It's a pre-draft accusation Rob Babcock insists is unfair.
In certain NBA circles, not only among fans but among employees of other teams, you can hear the following whispers:
"There is no way the Raptors will draft a point guard or a big man in the first round, because that will be like admitting Rafer Alston and Rafael Araujo are failures."
Babcock, the Raptors' general manager, disagrees in the strongest possible terms that personal pride will impact his judgment.
"I would not be against taking a point guard or centre at all," said Babcock, whose club has two picks in the first round, No. 7 and No. 16. "I don't think it makes a statement that Rafer and Rafael are failures. We will take the best players we can. If they beat out our returning players, so be it."
Two of Babcock's major moves last summer were the drafting of Araujo at No. 8 and the signing of Alston to a multi-year contract. Araujo barely contributed in his rookie campaign, while Alston balanced a reasonable statistical output with volatile personal behaviour and public battles with coach Sam Mitchell.
Babcock is not ready to give up on either Araujo or Alston, but the GM said those two guys have to earn whatever court time they receive, just like anyone else.
"If a player that I sign, trade for or draft does not work out, then I will admit that and move on," Babcock said.
"If you look at everyone's picks in the draft over the years, you will find that everyone misses on picks on a regular basis. Judging the heart and the mind are very difficult. We will make mistakes. But I believe in giving players ample time to develop before calling them a mistake. Otherwise, there are a lot of mistakes who are starting for NBA teams right now."
Babcock and the Raptors have been working out prospects all week. While a number of players the Raptors have seen are long shots even to be among the 60 players chosen, one very highly rated point guard is scheduled to be at the Air Canada Centre today.
Ray Felton of North Carolina is one of five guards who will work out this morning. Tomorrow the foursome on hand was to include Deron Williams of Illinois, but last night the Raptors received word he is cancelling his visit.
Both Felton and Williams are considered to be top-10 selections. While most mock drafts predict Williams will be gone by the time the Raptors are on the clock at No. 7, Felton could be a distinct possibility to wear the purple and red.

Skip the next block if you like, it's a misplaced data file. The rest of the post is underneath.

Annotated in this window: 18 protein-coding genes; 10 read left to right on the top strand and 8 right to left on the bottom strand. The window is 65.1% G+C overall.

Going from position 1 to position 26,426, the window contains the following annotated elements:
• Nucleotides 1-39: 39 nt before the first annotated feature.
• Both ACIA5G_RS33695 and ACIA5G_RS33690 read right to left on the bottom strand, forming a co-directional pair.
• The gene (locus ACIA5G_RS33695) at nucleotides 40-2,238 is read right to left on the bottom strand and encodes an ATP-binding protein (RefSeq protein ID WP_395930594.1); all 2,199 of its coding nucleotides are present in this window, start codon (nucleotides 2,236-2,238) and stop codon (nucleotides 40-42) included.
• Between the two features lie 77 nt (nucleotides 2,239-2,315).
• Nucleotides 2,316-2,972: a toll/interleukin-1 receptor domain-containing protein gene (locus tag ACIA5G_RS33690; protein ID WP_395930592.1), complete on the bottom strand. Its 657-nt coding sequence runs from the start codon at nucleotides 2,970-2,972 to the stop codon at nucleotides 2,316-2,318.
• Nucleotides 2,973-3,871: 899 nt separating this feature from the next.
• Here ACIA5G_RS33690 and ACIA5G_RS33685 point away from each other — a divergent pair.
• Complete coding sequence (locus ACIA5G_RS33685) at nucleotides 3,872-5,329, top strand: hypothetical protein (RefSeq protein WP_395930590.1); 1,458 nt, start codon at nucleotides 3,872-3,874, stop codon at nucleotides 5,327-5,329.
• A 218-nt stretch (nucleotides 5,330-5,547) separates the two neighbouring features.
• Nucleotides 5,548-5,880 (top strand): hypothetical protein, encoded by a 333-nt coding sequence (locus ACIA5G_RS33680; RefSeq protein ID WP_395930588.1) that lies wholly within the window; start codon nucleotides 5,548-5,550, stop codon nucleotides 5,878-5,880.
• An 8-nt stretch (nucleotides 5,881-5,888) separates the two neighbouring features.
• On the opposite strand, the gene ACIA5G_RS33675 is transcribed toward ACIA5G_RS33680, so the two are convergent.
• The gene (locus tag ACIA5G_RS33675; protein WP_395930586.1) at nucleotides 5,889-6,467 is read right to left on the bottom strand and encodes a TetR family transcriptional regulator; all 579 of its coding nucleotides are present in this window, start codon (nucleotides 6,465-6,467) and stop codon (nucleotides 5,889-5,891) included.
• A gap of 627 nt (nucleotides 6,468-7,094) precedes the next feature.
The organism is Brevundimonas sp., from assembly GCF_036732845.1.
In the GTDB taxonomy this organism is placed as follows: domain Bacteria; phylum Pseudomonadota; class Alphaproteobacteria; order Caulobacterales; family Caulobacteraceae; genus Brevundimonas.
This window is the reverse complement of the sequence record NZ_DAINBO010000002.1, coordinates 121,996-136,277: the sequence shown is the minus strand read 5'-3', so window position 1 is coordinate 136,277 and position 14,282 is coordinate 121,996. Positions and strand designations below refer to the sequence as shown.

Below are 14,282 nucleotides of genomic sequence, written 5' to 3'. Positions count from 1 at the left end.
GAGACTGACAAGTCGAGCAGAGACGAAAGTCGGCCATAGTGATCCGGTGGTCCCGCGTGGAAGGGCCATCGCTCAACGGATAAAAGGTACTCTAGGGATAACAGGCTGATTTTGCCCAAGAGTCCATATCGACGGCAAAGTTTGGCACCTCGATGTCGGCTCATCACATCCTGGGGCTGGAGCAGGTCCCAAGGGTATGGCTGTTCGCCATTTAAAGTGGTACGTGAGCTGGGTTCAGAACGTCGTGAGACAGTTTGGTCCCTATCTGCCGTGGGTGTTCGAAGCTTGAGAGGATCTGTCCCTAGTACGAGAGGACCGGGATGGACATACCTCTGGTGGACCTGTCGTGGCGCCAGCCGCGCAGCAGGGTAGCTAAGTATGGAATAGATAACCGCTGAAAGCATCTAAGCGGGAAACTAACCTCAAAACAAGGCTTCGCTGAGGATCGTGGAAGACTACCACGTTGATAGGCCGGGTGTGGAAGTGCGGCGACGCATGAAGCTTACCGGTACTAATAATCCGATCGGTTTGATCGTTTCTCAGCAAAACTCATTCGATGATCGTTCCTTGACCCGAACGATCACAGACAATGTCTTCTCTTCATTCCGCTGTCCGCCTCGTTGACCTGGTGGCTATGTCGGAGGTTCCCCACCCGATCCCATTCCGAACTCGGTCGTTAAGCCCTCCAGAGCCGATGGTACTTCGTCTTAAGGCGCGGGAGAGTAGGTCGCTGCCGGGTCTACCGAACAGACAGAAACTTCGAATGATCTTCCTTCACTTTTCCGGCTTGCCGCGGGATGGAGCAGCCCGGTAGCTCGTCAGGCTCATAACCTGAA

Interestingly, Babcock said that even though gathering players for private workouts can tell you a lot about their character, seeing them in actual games remains the top evaluator of all.
"I learn the most about a player from the times I have seen him play in real games," Babcock said. "The Chicago camp (an annual cattle call that takes place next week) would come next. And finally, individual workouts.
"They all are helpful, but nothing beats evaluating a player that is playing for a real team with a real coach. The individual workouts help us find out more about a player's strengths and weaknesses and gives us a much better handle on his personality. We spend a great deal of time with the player off the court, with meals, interviews, and so on. But we use every tool we can."
Certainly the Raptors have not been shy about inviting anyone and everyone to town for a look-see. Hey, it's a far better strategy than the one Denver Nuggets coach George Karl employed. The NBA announced yesterday it has suspended Karl for three regular-season games and fined the Nuggets $200,000 US because in mid-May Karl attended several workouts involving an unidentified draft-ineligible player at Marquette University.
"The more players you work out, the better comparisons you get," Babcock said. "However, they need to be players who are in the same basic group in terms of talent and experience."
Felton and Williams are in the same basic group in more ways than one. They were born on the same day: June 26, 1984.
Now Felton will be here and Williams won't. Regardless, the date the Raptors care most about is June 28, 2005. Draft night.
For the record, Babcock promises ego won't enter into it.